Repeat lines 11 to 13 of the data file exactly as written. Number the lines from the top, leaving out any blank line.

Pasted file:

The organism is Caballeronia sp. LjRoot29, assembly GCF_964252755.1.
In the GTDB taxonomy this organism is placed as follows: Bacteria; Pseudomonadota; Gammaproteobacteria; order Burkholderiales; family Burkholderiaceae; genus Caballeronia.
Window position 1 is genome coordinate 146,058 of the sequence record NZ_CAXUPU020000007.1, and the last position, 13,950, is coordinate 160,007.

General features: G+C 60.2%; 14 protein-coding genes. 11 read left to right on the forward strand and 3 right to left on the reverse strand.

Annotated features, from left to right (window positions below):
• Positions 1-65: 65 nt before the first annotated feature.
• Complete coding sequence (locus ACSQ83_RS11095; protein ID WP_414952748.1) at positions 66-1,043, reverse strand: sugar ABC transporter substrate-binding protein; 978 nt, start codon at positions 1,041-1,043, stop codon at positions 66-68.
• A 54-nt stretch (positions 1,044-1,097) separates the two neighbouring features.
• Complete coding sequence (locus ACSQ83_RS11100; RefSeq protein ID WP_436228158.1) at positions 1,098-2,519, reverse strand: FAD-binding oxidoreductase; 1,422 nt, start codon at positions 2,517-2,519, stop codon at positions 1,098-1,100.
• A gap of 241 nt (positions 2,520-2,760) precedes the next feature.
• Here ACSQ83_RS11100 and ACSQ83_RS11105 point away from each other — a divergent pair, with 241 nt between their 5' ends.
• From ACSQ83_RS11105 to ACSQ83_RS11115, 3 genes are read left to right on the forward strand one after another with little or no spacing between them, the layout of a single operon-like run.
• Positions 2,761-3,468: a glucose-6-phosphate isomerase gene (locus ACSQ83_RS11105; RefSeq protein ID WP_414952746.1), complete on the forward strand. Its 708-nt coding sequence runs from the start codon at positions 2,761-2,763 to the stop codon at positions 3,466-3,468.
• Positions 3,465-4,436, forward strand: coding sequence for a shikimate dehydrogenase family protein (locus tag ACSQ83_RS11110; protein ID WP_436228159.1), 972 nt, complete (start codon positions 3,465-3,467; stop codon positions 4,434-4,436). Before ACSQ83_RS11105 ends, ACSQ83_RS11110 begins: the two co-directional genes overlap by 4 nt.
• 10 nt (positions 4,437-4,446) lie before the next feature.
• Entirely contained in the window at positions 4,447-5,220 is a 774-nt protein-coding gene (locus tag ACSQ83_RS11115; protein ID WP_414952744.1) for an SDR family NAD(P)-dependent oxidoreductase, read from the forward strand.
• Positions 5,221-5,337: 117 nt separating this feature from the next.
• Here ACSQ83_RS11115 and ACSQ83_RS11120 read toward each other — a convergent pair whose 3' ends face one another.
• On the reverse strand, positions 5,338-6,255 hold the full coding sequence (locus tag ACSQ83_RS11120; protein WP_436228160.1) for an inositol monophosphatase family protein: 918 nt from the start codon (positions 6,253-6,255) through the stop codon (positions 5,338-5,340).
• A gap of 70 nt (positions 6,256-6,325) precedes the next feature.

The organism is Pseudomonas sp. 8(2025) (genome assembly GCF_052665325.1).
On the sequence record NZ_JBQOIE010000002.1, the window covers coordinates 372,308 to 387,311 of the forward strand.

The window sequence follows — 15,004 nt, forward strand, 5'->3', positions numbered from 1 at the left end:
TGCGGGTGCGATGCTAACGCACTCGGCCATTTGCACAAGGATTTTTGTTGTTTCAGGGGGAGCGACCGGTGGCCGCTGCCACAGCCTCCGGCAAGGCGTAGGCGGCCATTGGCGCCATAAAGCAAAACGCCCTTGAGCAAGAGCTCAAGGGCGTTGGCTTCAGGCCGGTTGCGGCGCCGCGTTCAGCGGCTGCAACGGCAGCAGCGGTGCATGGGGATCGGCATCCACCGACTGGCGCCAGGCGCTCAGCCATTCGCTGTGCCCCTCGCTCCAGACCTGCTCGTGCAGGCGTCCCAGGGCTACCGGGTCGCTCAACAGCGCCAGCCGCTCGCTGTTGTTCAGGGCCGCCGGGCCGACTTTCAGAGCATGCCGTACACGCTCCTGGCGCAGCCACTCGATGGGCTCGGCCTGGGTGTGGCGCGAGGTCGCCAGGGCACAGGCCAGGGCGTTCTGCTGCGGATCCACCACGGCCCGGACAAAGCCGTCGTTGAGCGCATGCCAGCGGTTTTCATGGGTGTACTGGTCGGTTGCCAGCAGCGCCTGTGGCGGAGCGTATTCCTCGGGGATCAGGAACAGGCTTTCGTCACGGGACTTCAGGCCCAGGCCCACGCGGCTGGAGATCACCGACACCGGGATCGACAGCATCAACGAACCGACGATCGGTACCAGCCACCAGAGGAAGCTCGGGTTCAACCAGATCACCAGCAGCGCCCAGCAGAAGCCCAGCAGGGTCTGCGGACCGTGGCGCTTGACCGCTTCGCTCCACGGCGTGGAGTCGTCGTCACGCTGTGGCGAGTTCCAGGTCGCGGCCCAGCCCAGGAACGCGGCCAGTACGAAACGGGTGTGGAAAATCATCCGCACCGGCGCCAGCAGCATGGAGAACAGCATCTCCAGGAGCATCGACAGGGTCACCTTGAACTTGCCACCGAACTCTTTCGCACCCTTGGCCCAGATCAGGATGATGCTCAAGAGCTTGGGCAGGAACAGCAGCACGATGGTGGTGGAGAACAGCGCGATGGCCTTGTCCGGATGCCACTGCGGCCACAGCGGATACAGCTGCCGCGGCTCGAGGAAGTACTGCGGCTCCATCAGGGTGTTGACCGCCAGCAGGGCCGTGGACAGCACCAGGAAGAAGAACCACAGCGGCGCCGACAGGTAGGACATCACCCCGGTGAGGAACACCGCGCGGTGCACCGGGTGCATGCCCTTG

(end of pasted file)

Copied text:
• Here ACSQ83_RS11100 and ACSQ83_RS11105 point away from each other — a divergent pair, with 241 nt between their 5' ends.
• From ACSQ83_RS11105 to ACSQ83_RS11115, 3 genes are read left to right on the forward strand one after another with little or no spacing between them, the layout of a single operon-like run.
• Positions 2,761-3,468: a glucose-6-phosphate isomerase gene (locus ACSQ83_RS11105; RefSeq protein ID WP_414952746.1), complete on the forward strand. Its 708-nt coding sequence runs from the start codon at positions 2,761-2,763 to the stop codon at positions 3,466-3,468.